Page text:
"These findings help us understand normal neurodevelopment and could be a step towards creating normal 'growth charts' for brain development in kids. These results also show what every parent knows: boys and girls grow differently. This applies to the brain as well," says Theodore D. Satterthwaite, MD, MA, assistant professor in the Department of Psychiatry in the Perelman School of Medicine at the University of Pennsylvania. "Hopefully, one day such growth charts might allow us to identify abnormal brain development much earlier before it leads to major mental illness."
Studies on structural brain development have shown that puberty is an important source of sex differences. Previous work has shown that CBF declines throughout childhood, but the effects of puberty on properties of brain physiology such as CBF, also known as cerebral perfusion, are not well known. "We know that adult women have higher blood flow than men, but it was not clear when that difference began, so we hypothesized that the gap between women and men would begin in adolescence and coincide with puberty," Satterthwaite says.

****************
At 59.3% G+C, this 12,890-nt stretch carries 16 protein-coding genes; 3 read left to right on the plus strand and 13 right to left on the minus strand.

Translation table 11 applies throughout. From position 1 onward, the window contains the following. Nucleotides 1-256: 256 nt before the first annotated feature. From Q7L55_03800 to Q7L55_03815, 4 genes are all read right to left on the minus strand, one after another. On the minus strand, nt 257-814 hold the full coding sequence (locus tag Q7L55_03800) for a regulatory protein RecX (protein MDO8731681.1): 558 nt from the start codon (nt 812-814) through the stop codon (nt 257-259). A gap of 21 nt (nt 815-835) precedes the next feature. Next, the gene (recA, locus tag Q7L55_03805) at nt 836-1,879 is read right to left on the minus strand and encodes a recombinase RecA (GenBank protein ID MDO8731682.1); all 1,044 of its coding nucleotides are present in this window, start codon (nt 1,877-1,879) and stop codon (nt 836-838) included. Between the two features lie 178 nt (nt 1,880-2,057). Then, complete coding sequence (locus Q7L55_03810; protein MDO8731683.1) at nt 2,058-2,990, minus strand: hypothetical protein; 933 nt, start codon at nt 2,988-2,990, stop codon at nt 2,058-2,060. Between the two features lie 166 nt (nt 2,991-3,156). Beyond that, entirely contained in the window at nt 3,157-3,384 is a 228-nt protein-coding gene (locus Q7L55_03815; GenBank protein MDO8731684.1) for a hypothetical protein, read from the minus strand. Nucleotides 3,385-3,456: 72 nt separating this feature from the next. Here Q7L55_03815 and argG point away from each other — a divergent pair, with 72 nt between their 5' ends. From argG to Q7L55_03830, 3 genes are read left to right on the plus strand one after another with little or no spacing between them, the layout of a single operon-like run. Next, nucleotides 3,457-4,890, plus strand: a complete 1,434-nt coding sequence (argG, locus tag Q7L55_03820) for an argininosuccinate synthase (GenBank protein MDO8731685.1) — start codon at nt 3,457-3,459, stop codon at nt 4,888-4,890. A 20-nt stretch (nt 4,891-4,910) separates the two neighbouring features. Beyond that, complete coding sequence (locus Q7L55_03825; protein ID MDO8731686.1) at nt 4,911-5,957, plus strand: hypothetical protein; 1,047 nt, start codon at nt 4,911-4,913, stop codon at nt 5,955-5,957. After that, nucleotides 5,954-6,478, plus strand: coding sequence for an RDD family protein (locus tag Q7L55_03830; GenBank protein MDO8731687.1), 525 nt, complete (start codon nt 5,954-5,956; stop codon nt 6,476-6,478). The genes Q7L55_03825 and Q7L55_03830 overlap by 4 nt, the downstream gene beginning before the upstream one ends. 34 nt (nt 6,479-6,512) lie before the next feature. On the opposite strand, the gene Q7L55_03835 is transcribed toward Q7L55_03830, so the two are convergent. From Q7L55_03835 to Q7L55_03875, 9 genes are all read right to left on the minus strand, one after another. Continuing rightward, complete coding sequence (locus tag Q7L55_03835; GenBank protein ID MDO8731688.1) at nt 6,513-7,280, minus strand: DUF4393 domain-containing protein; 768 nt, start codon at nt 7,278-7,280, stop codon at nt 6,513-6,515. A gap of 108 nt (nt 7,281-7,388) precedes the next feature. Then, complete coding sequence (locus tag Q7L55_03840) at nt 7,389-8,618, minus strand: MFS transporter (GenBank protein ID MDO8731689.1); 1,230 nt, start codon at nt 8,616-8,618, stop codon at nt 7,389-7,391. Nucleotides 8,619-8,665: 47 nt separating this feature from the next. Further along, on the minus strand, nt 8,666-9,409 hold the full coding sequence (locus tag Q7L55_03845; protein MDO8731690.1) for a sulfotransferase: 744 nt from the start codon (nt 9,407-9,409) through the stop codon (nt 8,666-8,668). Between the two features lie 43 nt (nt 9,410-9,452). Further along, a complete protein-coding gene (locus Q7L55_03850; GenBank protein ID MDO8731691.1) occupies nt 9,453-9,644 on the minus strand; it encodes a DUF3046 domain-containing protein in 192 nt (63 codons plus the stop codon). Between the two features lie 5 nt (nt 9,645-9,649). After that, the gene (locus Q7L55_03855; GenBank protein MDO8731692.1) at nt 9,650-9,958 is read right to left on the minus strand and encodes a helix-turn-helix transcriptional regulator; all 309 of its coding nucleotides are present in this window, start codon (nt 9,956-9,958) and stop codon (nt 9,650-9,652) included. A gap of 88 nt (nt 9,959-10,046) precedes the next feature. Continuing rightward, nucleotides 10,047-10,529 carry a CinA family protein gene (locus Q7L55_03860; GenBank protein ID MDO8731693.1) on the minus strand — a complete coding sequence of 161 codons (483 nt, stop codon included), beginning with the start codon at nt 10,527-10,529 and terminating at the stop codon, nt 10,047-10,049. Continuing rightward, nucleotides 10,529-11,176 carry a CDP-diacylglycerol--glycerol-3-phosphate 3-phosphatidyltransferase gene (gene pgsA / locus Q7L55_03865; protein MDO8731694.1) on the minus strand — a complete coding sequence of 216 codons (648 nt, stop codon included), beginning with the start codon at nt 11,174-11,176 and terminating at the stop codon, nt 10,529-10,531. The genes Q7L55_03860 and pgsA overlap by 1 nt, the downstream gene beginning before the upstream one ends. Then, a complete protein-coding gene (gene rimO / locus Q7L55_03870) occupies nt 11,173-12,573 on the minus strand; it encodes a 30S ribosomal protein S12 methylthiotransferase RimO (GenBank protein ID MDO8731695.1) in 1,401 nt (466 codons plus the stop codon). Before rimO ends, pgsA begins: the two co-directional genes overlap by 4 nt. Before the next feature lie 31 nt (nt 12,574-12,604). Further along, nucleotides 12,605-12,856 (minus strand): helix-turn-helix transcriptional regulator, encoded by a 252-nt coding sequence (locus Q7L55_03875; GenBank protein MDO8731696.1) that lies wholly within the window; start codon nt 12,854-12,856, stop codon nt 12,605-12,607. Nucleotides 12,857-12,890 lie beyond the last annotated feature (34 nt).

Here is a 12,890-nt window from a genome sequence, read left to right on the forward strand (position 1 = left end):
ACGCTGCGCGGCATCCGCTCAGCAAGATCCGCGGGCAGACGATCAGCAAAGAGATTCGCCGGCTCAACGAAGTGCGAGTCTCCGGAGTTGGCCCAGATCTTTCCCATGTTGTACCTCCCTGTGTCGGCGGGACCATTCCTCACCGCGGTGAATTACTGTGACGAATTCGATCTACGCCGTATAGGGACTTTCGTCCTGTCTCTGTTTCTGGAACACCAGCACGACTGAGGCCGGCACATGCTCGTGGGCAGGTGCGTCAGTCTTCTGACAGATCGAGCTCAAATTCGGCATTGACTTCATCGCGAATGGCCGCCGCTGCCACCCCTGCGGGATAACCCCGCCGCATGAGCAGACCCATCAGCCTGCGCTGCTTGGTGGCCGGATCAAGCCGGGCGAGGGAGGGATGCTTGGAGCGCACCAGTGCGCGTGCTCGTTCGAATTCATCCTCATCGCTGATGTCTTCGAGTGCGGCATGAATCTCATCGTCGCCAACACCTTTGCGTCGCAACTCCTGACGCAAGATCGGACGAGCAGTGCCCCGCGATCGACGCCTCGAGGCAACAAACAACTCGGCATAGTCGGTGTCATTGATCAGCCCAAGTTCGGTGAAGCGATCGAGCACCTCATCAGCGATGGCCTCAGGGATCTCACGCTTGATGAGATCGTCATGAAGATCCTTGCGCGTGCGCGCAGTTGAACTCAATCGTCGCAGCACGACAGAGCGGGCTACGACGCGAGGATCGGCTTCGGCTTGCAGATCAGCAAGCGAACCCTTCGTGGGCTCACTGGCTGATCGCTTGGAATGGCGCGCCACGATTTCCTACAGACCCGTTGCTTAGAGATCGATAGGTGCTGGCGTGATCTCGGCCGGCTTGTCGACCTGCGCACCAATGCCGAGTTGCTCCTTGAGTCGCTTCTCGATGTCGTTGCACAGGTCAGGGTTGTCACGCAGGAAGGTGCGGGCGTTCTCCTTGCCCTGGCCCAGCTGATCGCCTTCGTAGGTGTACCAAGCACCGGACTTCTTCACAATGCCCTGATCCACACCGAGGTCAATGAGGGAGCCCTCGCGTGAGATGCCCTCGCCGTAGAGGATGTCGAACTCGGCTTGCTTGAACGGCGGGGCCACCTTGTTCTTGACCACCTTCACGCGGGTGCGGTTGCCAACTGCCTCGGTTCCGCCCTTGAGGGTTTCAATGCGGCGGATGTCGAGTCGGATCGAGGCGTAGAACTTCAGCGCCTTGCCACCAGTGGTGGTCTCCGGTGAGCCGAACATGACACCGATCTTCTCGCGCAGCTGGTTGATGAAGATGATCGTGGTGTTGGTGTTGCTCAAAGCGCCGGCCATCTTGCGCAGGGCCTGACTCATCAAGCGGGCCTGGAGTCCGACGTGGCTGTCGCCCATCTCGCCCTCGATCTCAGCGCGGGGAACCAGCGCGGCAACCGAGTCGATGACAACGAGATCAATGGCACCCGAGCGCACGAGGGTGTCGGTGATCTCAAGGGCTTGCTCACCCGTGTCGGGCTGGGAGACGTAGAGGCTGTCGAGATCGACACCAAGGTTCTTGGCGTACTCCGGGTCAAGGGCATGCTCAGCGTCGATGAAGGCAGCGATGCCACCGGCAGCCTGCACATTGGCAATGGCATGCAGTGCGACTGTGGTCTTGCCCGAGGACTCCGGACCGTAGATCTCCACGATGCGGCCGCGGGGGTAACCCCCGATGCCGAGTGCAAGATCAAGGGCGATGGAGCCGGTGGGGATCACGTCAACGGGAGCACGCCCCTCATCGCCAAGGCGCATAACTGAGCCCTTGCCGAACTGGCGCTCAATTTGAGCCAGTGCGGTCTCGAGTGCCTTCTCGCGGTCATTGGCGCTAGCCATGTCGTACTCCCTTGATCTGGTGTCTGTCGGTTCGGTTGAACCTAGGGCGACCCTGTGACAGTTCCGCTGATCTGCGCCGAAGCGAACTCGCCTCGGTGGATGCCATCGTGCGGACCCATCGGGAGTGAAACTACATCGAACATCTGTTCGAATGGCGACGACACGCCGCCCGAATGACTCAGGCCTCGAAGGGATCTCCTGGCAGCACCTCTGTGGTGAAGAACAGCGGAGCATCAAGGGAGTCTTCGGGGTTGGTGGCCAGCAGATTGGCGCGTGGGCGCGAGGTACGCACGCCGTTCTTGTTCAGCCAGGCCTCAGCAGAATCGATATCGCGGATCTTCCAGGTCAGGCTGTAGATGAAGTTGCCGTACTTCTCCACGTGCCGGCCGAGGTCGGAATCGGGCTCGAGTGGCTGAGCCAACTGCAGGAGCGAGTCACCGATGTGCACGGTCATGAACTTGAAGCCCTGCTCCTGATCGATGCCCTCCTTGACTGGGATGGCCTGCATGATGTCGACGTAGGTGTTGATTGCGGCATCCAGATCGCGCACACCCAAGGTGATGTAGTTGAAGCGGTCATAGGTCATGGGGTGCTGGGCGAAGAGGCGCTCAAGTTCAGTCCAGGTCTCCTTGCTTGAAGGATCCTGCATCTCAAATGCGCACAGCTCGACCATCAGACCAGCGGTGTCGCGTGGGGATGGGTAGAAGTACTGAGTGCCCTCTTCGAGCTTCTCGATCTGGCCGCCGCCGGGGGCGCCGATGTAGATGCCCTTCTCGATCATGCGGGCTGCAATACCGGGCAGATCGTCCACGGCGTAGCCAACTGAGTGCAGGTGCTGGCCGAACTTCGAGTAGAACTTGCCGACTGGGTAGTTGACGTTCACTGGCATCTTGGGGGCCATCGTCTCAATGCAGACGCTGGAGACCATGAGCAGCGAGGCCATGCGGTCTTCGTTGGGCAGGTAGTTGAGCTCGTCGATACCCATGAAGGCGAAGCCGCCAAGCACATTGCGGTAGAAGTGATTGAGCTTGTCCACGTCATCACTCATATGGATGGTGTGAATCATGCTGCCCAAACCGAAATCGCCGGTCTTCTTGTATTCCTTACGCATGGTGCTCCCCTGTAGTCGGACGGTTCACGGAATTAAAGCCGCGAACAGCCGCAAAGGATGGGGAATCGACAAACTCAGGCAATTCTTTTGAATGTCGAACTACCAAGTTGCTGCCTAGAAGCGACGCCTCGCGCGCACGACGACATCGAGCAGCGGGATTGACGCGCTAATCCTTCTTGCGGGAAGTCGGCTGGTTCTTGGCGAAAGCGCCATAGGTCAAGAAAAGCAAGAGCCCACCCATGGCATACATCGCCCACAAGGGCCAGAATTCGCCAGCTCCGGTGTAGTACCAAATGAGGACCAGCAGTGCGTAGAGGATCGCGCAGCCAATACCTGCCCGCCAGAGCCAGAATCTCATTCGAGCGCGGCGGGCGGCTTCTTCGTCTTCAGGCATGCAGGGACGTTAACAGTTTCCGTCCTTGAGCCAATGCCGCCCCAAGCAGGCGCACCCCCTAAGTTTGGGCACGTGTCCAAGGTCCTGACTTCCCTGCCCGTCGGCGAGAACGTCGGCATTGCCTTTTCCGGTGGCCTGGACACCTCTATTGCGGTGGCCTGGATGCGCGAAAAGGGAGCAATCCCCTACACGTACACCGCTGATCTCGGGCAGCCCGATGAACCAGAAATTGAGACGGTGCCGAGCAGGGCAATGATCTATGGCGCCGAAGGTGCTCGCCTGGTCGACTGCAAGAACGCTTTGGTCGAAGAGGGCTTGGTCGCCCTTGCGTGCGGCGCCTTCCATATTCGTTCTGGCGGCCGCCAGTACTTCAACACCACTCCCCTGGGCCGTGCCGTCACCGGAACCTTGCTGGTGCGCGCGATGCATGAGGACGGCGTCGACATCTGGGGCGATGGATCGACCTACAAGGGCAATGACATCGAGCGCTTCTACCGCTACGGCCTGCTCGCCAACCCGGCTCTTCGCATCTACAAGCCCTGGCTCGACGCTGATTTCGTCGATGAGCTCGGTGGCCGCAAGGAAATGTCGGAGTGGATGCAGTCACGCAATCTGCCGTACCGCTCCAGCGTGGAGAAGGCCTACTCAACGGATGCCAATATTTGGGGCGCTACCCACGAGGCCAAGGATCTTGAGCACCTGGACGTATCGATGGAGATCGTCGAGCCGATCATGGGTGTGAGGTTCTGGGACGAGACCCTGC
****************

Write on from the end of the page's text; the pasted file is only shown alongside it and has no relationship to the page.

The Penn team imaged the brains of 922 youth ages 8 through 22 using arterial spin labeled (ASL) MRI. The youth were all members of the Philadelphia Neurodevelopmental Cohort, a National Institute of Mental Health-funded collaboration between the University of Pennsylvania Brain Behavior Laboratory and the Center for Applied Genomics at the Children's Hospital of Philadelphia.
They found support for their hypothesis.
Age related differences were observed in the amount and location of blood flow in males versus females, with blood flow declining at a similar rate before puberty and diverging markedly in mid-puberty. At around age 16, while male CBF values continue to decline with advanced age, females CBF values actually increased. This resulted in females having notably higher CBF than males by the end of adolescence. The difference between males and females was most notable in parts of the brain that are critical for social behaviors and emotion regulation such as the orbitofrontal cortex. The researchers speculate that such differences could be related to females' well-established superior performance on social cognition tasks. Potentially, these effects could also be related to the higher risk in women for depression and anxiety disorders, and higher risk of flat affect and schizophrenia in men.